In Florida, there is a group known as the First Amendment Foundation, which ostensibly stands up for the First Amendment and the state’s Sunshine Laws.
With half its impressive board of trustees made up of representatives from Florida’s media outlets – the Tampa Bay Times, Orlando Sentinel, Capitol News Service, Florida Times Union, Florida Press Association, Sarasota Herald Tribune, Miami Herald, Daytona Beach News-Journal, WTSP-TV, State House News Service, and The Sarasota Observer — you’d think the foundation would be laser-focused on its mission, as stated on its website:
“The Foundation monitors the Legislature, state agencies, the courts, and, when possible, local governments, for actions and issues related to open government, alerting its members through periodic reports of all open government activity.”
You would be wrong.
The foundation’s Twitter account, offers an interesting series of attacks on the Second Amendment and direct engagement in partisan politics.
Does anyone remember that Barbara Petersen, the foundation’s executive director, resigned from Integrity Florida after that organization accepted money for research?
“I found myself in the uncomfortable situation of being asked by citizen groups and the media to justify recent decisions by Integrity Florida that, to some, inaccurately folded [the First Amendment Foundation] into Integrity Florida’s decision-making process,” Petersen said, according to the Tampa Bay Times. “This put me in a very difficult position and I decided it would be best if I resigned.”
The research in question was sponsored by Americans For Prosperity, an organization that elicits a Pavlovian response from the left. It did not matter that the research was accurate, only that it was paid for by a conservative group. Freedom of speech indeed.
Naturally, Petersen didn’t mention the dirty secret of the research world: All research is paid for by someone, but the media never attacks a study when its conclusions support their predetermined point of view.
Despite all the newspapers on the First Amendment Foundation’s board, not a single one has noticed that the First Amendment watchdog is attacking the Second Amendment, or that it’s engaging in partisan politics. Since I am not a lawyer, perhaps one of the many lawyers on the foundation’s board can weigh in on the legal merits of a nonprofit formally endorsing a political candidate.
While it’s easy to bash the media for bias or failure to report, we can chalk it up to an observation noted in the so-called “Hanlon’s razor” adage: “Never attribute to malice that which is adequately explained by stupidity.”
No matter how low the bar has sunk for “journalism,” Florida’s primary media outlets find a way to slither under it. I’d like to believe people saw the questionable politics waged on the foundation’s Twitter feed, and ignored it. But the reality is that probably not one of the state’s “trusted” media outlets serving on the foundation’s board even noticed the tweets.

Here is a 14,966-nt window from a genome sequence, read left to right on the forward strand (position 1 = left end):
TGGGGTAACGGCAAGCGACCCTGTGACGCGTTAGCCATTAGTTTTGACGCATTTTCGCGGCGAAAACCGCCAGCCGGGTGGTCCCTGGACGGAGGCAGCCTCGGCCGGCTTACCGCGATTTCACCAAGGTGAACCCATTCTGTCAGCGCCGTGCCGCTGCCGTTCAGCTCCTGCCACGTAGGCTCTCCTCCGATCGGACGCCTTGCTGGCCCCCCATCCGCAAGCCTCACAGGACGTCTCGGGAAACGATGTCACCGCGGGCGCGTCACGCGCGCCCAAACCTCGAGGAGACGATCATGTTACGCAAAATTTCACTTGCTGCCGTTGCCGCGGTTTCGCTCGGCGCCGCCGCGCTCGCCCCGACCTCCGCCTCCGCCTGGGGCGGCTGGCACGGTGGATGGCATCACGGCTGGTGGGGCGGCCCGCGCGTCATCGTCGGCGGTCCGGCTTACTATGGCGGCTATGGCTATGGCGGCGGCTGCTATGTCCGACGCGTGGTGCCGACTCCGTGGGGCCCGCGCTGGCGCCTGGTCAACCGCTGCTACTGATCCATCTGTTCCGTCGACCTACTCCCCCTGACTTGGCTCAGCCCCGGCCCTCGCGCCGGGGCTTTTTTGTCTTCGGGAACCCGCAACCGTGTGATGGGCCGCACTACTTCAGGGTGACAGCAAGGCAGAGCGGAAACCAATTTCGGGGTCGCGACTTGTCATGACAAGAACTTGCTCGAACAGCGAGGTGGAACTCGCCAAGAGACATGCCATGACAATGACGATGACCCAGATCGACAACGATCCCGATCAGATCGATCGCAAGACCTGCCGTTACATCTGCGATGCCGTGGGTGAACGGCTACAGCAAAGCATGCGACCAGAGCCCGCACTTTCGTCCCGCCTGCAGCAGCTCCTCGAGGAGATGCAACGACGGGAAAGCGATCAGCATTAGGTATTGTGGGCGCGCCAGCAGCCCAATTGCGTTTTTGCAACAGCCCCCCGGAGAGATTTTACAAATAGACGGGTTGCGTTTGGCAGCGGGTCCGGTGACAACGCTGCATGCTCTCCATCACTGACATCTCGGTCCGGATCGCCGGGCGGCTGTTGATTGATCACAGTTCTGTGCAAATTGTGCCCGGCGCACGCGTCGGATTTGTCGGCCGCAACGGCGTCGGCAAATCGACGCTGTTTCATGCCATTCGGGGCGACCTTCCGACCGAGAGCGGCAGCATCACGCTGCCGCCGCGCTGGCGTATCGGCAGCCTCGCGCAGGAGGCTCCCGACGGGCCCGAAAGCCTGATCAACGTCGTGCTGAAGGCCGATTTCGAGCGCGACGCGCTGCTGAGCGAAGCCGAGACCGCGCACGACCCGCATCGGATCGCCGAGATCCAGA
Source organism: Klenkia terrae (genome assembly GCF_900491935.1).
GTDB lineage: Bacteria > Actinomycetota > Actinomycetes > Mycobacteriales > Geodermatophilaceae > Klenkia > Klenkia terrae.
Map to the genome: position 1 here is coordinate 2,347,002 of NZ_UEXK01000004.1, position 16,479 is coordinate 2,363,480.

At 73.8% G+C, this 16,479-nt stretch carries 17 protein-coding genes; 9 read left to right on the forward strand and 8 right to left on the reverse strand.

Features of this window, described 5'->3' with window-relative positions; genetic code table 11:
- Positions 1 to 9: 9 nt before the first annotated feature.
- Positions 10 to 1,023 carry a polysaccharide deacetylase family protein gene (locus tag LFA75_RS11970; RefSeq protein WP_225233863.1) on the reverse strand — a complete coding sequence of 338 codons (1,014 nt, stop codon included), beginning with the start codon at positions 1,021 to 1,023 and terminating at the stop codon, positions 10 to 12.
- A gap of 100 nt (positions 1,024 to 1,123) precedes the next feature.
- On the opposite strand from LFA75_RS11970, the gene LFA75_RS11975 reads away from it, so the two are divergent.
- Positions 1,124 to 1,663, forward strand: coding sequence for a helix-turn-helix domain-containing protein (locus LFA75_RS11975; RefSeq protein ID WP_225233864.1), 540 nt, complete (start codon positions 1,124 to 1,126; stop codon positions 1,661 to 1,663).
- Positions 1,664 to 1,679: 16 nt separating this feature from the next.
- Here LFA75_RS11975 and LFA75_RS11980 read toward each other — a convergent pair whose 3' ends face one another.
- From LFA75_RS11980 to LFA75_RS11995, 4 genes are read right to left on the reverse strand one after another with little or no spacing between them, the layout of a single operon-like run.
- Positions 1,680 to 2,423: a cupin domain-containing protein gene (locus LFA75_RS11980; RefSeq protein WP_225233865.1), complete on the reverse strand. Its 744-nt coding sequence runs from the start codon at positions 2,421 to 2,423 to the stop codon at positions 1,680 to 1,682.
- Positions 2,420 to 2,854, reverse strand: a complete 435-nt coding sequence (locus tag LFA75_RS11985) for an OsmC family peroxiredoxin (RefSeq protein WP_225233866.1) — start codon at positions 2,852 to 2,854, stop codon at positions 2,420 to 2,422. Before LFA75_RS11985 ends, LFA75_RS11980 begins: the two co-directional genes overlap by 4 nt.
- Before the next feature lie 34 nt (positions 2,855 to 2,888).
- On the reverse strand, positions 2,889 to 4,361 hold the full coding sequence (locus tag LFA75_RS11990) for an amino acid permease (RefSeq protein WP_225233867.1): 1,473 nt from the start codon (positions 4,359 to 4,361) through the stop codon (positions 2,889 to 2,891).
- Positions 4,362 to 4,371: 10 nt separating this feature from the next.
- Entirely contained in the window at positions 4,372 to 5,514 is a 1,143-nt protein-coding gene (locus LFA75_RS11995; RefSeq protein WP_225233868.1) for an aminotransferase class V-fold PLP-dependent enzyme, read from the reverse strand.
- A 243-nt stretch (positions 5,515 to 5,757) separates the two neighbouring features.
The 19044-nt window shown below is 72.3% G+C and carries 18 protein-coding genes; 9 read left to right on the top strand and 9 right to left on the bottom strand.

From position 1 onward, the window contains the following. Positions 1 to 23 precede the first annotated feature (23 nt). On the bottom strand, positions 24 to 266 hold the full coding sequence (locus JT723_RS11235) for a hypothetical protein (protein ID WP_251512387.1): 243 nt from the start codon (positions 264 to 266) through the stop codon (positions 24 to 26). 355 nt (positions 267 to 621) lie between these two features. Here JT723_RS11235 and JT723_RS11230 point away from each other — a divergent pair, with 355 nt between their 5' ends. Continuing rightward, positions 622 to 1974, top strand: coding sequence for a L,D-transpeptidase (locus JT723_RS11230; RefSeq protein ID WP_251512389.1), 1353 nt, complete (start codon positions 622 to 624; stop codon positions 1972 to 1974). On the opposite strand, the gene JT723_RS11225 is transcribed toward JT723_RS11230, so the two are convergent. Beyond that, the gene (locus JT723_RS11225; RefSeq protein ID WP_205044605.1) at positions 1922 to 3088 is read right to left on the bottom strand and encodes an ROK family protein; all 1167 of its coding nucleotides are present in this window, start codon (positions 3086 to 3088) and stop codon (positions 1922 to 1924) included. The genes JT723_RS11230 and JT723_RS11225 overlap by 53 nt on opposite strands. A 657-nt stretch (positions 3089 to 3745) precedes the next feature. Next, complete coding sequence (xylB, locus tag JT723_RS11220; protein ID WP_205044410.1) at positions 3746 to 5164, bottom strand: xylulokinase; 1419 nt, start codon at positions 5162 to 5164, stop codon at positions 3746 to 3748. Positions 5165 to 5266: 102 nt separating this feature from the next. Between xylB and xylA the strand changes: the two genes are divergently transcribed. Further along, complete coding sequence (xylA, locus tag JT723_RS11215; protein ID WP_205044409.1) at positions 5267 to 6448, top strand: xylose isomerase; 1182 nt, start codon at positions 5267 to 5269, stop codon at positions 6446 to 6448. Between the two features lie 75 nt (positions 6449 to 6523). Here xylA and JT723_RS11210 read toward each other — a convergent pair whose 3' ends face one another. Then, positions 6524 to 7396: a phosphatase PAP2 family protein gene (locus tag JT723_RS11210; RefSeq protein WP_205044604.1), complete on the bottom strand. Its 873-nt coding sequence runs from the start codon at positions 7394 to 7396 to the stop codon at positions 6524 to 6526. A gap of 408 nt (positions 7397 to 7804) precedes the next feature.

So the question for these “fine” media representatives is: What will you do about it? It’s not like there was just a one errant post slamming the Second Amendment. There was one each on April 19, 22 and 24. There were even tweets touting the candidacy of Paula (Dockery?) for governor in 2014.
The tweets were subsequently deleted, but were captured in screen shots seen below.
Is this why the First Amendment Foundation has missed the boat on some bills crafted and debated this legislative session that would curb government transparency? If a perceived conflict of political agendas merits resignation, where does failure to perform your basic responsibilities rate in the hierarchy of problems? Or potential legal violations?
Is this organization capable of the public trust it aspires to anymore? I have a hard time believing anyone connected to the First Amendment Foundation will do a single thing about the stink surrounding it, including issuing a perfunctory “we’re sorry if you’re offended” apology or blaming it on an over-zealous intern.
The once-esteemed fourth estate, is licking President Obama’s hand for a few kind pats on the head, instead of asking the tough questions. These same watchdogs, meanwhile, are busy pushing for political candidates, or attacking the Second Amendment, and failing to do the job they have appointed themselves to do.
Your move, First Amendment Foundation. All that is at stake is your integrity, and that of your board of trustees.
The opinions expressed by this author do not necessarily reflect the views of BizPac Review.
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